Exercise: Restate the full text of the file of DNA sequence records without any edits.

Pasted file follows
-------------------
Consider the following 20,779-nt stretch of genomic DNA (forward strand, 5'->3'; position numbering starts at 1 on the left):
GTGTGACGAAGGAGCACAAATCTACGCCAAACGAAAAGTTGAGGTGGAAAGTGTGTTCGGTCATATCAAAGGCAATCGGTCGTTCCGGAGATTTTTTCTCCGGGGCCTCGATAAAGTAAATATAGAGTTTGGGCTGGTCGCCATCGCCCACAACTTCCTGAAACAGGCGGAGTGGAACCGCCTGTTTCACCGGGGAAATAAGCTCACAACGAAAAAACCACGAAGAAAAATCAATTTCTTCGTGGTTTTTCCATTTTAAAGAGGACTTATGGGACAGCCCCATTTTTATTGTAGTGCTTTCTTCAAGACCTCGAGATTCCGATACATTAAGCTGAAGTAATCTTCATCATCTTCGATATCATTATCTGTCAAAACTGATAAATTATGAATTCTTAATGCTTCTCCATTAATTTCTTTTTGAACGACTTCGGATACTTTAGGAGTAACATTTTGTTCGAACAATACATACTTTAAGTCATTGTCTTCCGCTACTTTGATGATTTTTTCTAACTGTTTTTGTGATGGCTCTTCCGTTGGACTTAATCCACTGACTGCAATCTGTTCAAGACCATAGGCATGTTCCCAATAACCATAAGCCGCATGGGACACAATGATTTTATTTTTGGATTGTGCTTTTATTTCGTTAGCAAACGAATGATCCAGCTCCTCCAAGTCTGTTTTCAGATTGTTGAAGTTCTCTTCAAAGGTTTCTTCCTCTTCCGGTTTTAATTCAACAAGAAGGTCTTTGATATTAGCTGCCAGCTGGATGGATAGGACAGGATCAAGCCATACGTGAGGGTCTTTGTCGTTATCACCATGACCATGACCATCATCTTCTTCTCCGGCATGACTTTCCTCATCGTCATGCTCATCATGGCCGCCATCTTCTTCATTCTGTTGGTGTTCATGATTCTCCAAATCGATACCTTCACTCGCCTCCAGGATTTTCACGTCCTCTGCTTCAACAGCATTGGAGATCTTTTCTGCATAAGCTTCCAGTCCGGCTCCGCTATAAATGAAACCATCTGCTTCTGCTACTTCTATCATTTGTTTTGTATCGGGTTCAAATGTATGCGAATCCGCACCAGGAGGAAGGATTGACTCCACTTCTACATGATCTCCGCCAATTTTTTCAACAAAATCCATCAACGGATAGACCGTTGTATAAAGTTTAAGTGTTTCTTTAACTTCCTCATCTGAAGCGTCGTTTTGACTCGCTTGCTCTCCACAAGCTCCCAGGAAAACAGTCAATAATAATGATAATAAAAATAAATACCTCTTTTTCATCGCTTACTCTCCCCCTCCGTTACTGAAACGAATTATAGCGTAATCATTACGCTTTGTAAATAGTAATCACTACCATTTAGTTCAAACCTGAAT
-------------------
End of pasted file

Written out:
Consider the following 20,779-nt stretch of genomic DNA (forward strand, 5'->3'; position numbering starts at 1 on the left):
GTGTGACGAAGGAGCACAAATCTACGCCAAACGAAAAGTTGAGGTGGAAAGTGTGTTCGGTCATATCAAAGGCAATCGGTCGTTCCGGAGATTTTTTCTCCGGGGCCTCGATAAAGTAAATATAGAGTTTGGGCTGGTCGCCATCGCCCACAACTTCCTGAAACAGGCGGAGTGGAACCGCCTGTTTCACCGGGGAAATAAGCTCACAACGAAAAAACCACGAAGAAAAATCAATTTCTTCGTGGTTTTTCCATTTTAAAGAGGACTTATGGGACAGCCCCATTTTTATTGTAGTGCTTTCTTCAAGACCTCGAGATTCCGATACATTAAGCTGAAGTAATCTTCATCATCTTCGATATCATTATCTGTCAAAACTGATAAATTATGAATTCTTAATGCTTCTCCATTAATTTCTTTTTGAACGACTTCGGATACTTTAGGAGTAACATTTTGTTCGAACAATACATACTTTAAGTCATTGTCTTCCGCTACTTTGATGATTTTTTCTAACTGTTTTTGTGATGGCTCTTCCGTTGGACTTAATCCACTGACTGCAATCTGTTCAAGACCATAGGCATGTTCCCAATAACCATAAGCCGCATGGGACACAATGATTTTATTTTTGGATTGTGCTTTTATTTCGTTAGCAAACGAATGATCCAGCTCCTCCAAGTCTGTTTTCAGATTGTTGAAGTTCTCTTCAAAGGTTTCTTCCTCTTCCGGTTTTAATTCAACAAGAAGGTCTTTGATATTAGCTGCCAGCTGGATGGATAGGACAGGATCAAGCCATACGTGAGGGTCTTTGTCGTTATCACCATGACCATGACCATCATCTTCTTCTCCGGCATGACTTTCCTCATCGTCATGCTCATCATGGCCGCCATCTTCTTCATTCTGTTGGTGTTCATGATTCTCCAAATCGATACCTTCACTCGCCTCCAGGATTTTCACGTCCTCTGCTTCAACAGCATTGGAGATCTTTTCTGCATAAGCTTCCAGTCCGGCTCCGCTATAAATGAAACCATCTGCTTCTGCTACTTCTATCATTTGTTTTGTATCGGGTTCAAATGTATGCGAATCCGCACCAGGAGGAAGGATTGACTCCACTTCTACATGATCTCCGCCAATTTTTTCAACAAAATCCATCAACGGATAGACCGTTGTATAAAGTTTAAGTGTTTCTTTAACTTCCTCATCTGAAGCGTCGTTTTGACTCGCTTGCTCTCCACAAGCTCCCAGGAAAACAGTCAATAATAATGATAATAAAAATAAATACCTCTTTTTCATCGCTTACTCTCCCCCTCCGTTACTGAAACGAATTATAGCGTAATCATTACGCTTTGTAAATAGTAATCACTACCATTTAGTTCAAACCTGAAT